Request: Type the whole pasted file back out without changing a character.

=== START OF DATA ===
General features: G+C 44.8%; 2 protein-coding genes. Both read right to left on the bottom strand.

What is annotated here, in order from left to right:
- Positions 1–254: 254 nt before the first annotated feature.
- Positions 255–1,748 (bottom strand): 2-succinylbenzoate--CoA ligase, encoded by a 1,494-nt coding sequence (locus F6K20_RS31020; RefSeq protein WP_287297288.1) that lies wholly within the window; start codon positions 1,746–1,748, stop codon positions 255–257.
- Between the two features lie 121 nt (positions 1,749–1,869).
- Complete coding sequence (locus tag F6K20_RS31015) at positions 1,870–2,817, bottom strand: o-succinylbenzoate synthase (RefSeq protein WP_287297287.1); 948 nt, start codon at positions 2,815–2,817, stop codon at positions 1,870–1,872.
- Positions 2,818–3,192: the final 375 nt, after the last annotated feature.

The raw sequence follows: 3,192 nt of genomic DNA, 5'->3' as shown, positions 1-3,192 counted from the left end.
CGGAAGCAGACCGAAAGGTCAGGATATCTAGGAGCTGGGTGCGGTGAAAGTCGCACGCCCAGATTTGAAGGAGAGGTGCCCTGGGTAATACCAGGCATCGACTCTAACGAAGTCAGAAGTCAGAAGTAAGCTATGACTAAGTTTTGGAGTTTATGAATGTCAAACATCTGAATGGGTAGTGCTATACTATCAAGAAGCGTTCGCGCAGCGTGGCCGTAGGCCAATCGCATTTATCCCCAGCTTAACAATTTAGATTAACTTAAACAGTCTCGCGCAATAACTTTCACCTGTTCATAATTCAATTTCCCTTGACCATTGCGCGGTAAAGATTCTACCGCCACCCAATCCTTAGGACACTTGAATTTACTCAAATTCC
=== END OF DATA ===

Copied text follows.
General features: G+C 44.8%; 2 protein-coding genes. Both read right to left on the bottom strand.

What is annotated here, in order from left to right:
- Positions 1–254: 254 nt before the first annotated feature.
- Positions 255–1,748 (bottom strand): 2-succinylbenzoate--CoA ligase, encoded by a 1,494-nt coding sequence (locus F6K20_RS31020; RefSeq protein WP_287297288.1) that lies wholly within the window; start codon positions 1,746–1,748, stop codon positions 255–257.
- Between the two features lie 121 nt (positions 1,749–1,869).
- Complete coding sequence (locus tag F6K20_RS31015) at positions 1,870–2,817, bottom strand: o-succinylbenzoate synthase (RefSeq protein WP_287297287.1); 948 nt, start codon at positions 2,815–2,817, stop codon at positions 1,870–1,872.
- Positions 2,818–3,192: the final 375 nt, after the last annotated feature.

The raw sequence follows: 3,192 nt of genomic DNA, 5'->3' as shown, positions 1-3,192 counted from the left end.
CGGAAGCAGACCGAAAGGTCAGGATATCTAGGAGCTGGGTGCGGTGAAAGTCGCACGCCCAGATTTGAAGGAGAGGTGCCCTGGGTAATACCAGGCATCGACTCTAACGAAGTCAGAAGTCAGAAGTAAGCTATGACTAAGTTTTGGAGTTTATGAATGTCAAACATCTGAATGGGTAGTGCTATACTATCAAGAAGCGTTCGCGCAGCGTGGCCGTAGGCCAATCGCATTTATCCCCAGCTTAACAATTTAGATTAACTTAAACAGTCTCGCGCAATAACTTTCACCTGTTCATAATTCAATTTCCCTTGACCATTGCGCGGTAAAGATTCTACCGCCACCCAATCCTTAGGACACTTGAATTTACTCAAATTCC